Author calls for justice in Congo war

By By Daniel Sessions

By Daniel Sessions

For the last decade, a war has raged over the cornucopia of mineral wealth in the heart of Africa. It is a struggle among seven nations and numerous rebel groups that has cost nearly 4 million lives to date.

At a Hinckley Institute of Politics Forum on Monday, Rigobert Butandu shed some light on the players and motives behind the bloody dismembering of the Democratic Republic of Congo.

Butandu’s narrative began in 1996, when the Congo was called Zaire. The international community decided that the dictator they had helped rule the Congo with an iron fist for three decades had to go, Butandu said.

The regime of Mobutu Sese Seko had reached new lows of corruption and incompetence, and “could no longer protect Western interests in the Congo,” Butandu says.

So Rwanda and Uganda invaded Zaire and ousted Mobutu in 1997, replacing him with veteran guerilla Laurent Kabila who promptly renamed the country the Democratic Republic of Congo.

In 1998, Rwanda and Uganda turned against Kabila and supported rebels who subsequently took over much of the country, while armies from Angola, Namibia and Zimbabwe joined in on the side of Kabila. The Congo became a free-for-all for national and paramilitary force eager to exploit as much land as they could seize, Butandu said.

This process of conquest involved entire villages being wiped out in a matter of hours, Butandu said, yet the international community remained inert in the face of the mounting atrocities.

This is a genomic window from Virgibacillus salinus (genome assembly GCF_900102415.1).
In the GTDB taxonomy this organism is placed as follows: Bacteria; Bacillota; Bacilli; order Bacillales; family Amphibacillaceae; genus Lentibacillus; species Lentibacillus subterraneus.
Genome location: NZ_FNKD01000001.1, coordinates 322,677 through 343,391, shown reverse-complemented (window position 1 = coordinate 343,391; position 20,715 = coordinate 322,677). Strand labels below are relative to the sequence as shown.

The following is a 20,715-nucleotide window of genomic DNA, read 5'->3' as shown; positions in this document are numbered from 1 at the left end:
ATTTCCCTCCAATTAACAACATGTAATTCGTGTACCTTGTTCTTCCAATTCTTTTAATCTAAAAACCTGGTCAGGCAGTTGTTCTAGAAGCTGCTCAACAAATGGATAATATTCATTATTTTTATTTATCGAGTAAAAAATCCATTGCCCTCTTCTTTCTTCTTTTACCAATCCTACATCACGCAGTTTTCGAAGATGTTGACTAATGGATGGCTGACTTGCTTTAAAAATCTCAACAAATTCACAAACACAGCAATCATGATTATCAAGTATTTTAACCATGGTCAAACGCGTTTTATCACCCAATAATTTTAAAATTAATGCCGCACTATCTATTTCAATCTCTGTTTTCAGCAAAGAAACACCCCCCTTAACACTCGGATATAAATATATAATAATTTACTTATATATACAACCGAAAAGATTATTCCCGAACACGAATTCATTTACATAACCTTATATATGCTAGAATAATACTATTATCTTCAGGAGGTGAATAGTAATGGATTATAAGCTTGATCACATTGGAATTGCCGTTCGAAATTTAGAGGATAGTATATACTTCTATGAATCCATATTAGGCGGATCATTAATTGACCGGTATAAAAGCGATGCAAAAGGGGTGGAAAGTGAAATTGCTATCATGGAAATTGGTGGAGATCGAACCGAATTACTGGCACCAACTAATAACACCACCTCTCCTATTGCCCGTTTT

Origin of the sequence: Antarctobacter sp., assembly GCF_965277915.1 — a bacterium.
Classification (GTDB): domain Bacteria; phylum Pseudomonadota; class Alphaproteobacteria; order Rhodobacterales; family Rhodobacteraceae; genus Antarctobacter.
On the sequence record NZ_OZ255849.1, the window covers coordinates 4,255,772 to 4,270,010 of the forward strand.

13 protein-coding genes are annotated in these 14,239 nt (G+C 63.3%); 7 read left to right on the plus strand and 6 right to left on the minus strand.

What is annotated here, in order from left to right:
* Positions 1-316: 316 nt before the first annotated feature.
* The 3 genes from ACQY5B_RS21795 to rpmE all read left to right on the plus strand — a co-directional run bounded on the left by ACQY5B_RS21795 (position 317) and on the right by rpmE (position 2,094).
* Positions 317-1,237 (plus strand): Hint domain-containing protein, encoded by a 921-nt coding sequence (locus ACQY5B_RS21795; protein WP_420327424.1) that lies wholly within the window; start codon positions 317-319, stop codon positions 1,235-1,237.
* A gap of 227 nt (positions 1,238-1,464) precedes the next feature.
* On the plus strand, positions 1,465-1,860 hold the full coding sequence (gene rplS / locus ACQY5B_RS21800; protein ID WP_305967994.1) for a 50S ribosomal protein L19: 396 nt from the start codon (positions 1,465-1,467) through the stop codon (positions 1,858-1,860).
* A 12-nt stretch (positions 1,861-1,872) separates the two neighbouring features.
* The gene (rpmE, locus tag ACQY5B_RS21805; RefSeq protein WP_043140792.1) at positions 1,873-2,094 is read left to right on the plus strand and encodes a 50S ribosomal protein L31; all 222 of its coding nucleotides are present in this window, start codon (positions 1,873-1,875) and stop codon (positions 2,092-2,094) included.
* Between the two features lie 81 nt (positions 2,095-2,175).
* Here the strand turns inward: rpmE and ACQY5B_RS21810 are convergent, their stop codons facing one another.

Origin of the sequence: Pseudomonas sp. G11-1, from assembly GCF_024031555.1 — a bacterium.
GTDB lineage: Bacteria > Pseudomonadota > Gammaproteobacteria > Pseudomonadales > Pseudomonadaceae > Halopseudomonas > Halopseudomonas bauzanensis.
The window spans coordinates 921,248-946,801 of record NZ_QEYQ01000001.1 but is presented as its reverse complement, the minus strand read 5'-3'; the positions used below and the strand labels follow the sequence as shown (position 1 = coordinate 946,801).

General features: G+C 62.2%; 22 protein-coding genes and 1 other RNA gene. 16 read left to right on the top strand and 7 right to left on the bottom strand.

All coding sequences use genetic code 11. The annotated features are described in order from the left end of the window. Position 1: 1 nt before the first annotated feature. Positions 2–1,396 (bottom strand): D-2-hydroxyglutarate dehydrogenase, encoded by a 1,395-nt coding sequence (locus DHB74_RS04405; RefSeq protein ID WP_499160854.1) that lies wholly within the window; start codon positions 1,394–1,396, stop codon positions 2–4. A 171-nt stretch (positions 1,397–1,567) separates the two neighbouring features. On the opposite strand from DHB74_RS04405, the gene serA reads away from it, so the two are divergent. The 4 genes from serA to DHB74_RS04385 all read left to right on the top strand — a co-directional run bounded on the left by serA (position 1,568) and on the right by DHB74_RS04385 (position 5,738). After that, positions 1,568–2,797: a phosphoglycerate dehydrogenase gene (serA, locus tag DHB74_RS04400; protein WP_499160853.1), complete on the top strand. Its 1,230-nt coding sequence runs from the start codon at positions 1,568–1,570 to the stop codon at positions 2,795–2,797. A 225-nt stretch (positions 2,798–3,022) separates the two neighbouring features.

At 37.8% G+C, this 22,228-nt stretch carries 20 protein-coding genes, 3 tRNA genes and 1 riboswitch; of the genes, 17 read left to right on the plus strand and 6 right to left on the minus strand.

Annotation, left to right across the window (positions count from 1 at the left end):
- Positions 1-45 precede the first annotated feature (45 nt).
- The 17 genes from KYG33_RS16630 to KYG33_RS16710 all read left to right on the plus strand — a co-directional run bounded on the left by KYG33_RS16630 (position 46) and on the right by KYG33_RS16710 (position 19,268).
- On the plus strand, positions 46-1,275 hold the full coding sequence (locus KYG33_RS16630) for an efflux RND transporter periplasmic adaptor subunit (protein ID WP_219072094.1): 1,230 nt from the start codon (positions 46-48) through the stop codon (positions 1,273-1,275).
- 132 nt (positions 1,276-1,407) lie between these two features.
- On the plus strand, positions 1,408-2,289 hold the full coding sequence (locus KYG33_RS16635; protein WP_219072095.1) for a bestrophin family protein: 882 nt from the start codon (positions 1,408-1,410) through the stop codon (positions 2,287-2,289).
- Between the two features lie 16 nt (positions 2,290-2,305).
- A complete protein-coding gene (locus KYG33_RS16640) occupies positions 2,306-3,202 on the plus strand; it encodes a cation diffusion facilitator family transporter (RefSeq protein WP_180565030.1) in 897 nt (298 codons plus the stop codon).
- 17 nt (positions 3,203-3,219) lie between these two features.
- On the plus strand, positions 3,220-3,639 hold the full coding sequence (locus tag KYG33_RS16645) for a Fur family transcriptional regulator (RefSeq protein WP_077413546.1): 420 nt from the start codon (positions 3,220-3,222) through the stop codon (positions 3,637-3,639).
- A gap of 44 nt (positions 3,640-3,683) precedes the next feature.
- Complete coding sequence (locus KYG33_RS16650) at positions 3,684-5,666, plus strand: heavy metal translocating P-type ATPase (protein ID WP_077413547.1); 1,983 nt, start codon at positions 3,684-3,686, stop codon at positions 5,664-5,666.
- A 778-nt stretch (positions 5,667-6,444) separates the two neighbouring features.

This kind of aggression is an international crime to which the U.N. is obliged to respond, Butandu said, as it did in Kuwait in 1991. Why, he asked, doesn’t the international community respond to aggression in Africa the way it does elsewhere in the world?

Butandu said he believes the answer lies not in racism, but rather economics. The prolonged invasion of the Congo, Butandu said, was an attempt by western business interests and African militaries to “keep the Congo like the rest of Africa-where a few can exploit the resources without concern for the local population.”

While acknowledging the role ethnicity has played in the central- African conflict, Butandu pointed to one factor overriding all others-greed. His argument is fully laid out in his book, “Forgotten War-the Criminal Invasion of the Democratic Republic of Congo: the International Conspiracy Unveiled.”

In 1999, the Lusaka Accord was signed by all nations with armies in the Congo along with most rebel groups, leading to a 2002 power-sharing agreement mandating the withdrawal of all foreign troops from the Congo.

Compliance has been incomplete, and nations neighboring the Congo still maintain a hold on territory through the paramilitaries they sponsor.

Butandu said that because the International Criminal Court only has jurisdiction over war crimes committed after its establishment in 2002, “what is appropriate [for the invasion of the Congo] is a special criminal court, like the ones in Cambodia and Sierra Leone.”

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